Successful bands are generally the result of synergistic personalities coming together. Regardless of audience approval, most reconstructed bands fail to replicate the spirit of the original. It’s a nearly impossible task when the absent member is the singer. The surviving members of AC/DC were aware of this. Scott was a particularly charismatic vocalist and acted as the de facto leader of the group. Founding members Malcolm and Angus Young considered dissolving AC/DC. It was only after encouragement from Scott’s parents thay they chose to press on.

Dealing with the problem of finding a suitable replacement, Angus Young recalled a story Scott once told of an English singer from Newcastle who had impressed him at a local show one night. That singer was ex-Geordie vocalist Brian Johnson.

History unfolded fortuitously; AC/DC hired Johnson who promptly contributed lyrics and vocals to Back in Black. The album, released on July 25, 1980, was a smash success launching AC/DC into global super-stardom. With worldwide sales estimates at 50 million units, Back in Black became the second best-selling album of all time.

Thus it has come as a shock to many fans that after 36 years of tenure with AC/DC  Johnson is now on indefinite hiatus, and that Guns n’ Roses frontman Axl Rose will be completing the final shows of the band’s Rock or Bust Tour.

While some controversy exists over the true nature of Johnson’s departure, officially he has left the band voluntarily after being diagnosed with severe hearing damage that could result in permanent deafness should he resume touring. Johnson cited his resignation as the “darkest day of my professional life,” a sentiment shared undoubtedly by countless fans around the world. In honor of the raspy-voiced wailer Retrobacktive presents the Top 10 Brian Johnson Moments of Kick-ass-ery!

1) It’s all because of that jacket and those boots. Pre-AC/DC, Johnson shows off his pipes from hell.

2) One of his earliest interviews demonstrates an awesome-because-it’s-barely-understandable speaking voice.

3) Angus may be the rare guitar playing frontman, but Johnson’s look is equally as iconic. You’ve likely heard this one before, but it’s one of the greatest recordings ever captured and always worth another listen.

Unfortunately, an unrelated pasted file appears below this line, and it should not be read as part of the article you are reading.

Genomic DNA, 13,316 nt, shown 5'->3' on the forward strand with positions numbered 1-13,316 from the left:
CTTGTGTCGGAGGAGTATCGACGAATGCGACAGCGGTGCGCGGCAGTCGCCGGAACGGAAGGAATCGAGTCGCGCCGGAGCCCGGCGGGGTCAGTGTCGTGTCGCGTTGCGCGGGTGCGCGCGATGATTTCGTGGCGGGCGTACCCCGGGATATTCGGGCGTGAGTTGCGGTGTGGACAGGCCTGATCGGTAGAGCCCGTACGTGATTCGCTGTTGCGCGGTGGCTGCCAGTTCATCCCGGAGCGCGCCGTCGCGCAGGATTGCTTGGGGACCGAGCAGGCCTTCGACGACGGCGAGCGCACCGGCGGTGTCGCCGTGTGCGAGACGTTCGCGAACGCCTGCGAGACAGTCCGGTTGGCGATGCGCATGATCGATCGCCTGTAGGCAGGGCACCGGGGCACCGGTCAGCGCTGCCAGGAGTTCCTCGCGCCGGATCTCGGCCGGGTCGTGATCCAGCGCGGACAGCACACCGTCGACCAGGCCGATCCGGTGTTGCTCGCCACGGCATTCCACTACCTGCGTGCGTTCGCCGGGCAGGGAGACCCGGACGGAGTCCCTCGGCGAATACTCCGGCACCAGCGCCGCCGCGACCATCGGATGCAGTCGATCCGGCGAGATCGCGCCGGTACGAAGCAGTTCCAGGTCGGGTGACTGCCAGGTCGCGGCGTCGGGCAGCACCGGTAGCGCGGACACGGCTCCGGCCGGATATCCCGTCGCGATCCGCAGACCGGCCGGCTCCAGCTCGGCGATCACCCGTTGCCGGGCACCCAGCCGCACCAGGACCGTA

4) The title track from AC/DC’s first #1 album.

5) After two lackluster albums AC/DC bounced back in 1986 with Who Made Who, the soundtrack to the Stephen King film Maximum Overdrive. Is it just me, or does Brian’s hat keep getting bigger?

6) When your band’s history spans over 40 years you can believe there were numerous peaks and valleys. This may be AC/DC’s apex, the Monsters of Rock Festival at Donington where they just fucking owned it.

7) AC/DC/s first number 1 song on Billboard‘s Mainstream Rock list. While the band has never performed the song live, this video at least gives us Arnie on stage with Johnson and crew.

8) One of Johnson’s most endearing aspects is his willingness to interact with fans. Here he relays a story involving one of his idols, Chuck Berry, that aptly represents the Englishman’s natural aplomb.

9) It isn’t all just rock and roll for Johnson, an avid race car enthusiast. His popular guest spot on Top Gear shows he can grind out impressive turns while crooning Louis Jordan.

10) Although they are one of the best selling bands of all time, 2015 marked the first year AC/DC performed on the Grammy Award Show. Nothing quiet as satisfying as seeing the look on all the snooty artists’ faces that collectively says, “oh yeah, this is what rock and roll is supposed to sound like.”

Dearly Beloved, We R Gathered Here 2 Celebrate His Life

In the last four months this blog has come to feel more like an obituary than a cultural chronicle. We opened the year in memorial of David Bowie whose secret battle with cancer came to an end on January 10. Then the Eagle’s frontman Glenn Frey died eight days later. Alan Rickman, Merle Haggard, one by one the entertainment world mournfully reported the loss of yet another great artist.

Yesterday that trend continued with perhaps the most shocking loss since Michael Jackson’s death in 2009.

Prince Rogers Nelson, better know as Prince… or that weird symbol no one could pronounce…died in his home studio at Paisley Park in Chanhassen, Minnesota. He was 57 years old.